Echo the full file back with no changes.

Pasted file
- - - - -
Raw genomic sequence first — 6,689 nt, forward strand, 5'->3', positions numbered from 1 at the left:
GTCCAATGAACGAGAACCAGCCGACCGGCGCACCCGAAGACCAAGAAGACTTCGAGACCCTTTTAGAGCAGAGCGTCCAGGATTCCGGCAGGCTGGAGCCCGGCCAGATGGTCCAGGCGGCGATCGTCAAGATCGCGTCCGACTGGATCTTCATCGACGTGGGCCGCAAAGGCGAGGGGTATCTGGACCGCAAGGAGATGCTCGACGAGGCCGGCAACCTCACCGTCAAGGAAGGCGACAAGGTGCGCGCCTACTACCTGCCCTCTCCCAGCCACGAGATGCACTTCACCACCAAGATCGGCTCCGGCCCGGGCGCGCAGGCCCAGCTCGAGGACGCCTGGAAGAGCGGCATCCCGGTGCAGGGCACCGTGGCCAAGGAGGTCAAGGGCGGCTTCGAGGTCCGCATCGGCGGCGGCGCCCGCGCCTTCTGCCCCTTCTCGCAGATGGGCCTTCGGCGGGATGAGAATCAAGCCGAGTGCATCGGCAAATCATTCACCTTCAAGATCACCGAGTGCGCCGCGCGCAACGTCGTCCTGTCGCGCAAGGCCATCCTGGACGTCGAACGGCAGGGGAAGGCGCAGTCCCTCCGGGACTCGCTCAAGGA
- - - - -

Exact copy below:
Raw genomic sequence first — 6,689 nt, forward strand, 5'->3', positions numbered from 1 at the left:
GTCCAATGAACGAGAACCAGCCGACCGGCGCACCCGAAGACCAAGAAGACTTCGAGACCCTTTTAGAGCAGAGCGTCCAGGATTCCGGCAGGCTGGAGCCCGGCCAGATGGTCCAGGCGGCGATCGTCAAGATCGCGTCCGACTGGATCTTCATCGACGTGGGCCGCAAAGGCGAGGGGTATCTGGACCGCAAGGAGATGCTCGACGAGGCCGGCAACCTCACCGTCAAGGAAGGCGACAAGGTGCGCGCCTACTACCTGCCCTCTCCCAGCCACGAGATGCACTTCACCACCAAGATCGGCTCCGGCCCGGGCGCGCAGGCCCAGCTCGAGGACGCCTGGAAGAGCGGCATCCCGGTGCAGGGCACCGTGGCCAAGGAGGTCAAGGGCGGCTTCGAGGTCCGCATCGGCGGCGGCGCCCGCGCCTTCTGCCCCTTCTCGCAGATGGGCCTTCGGCGGGATGAGAATCAAGCCGAGTGCATCGGCAAATCATTCACCTTCAAGATCACCGAGTGCGCCGCGCGCAACGTCGTCCTGTCGCGCAAGGCCATCCTGGACGTCGAACGGCAGGGGAAGGCGCAGTCCCTCCGGGACTCGCTCAAGGA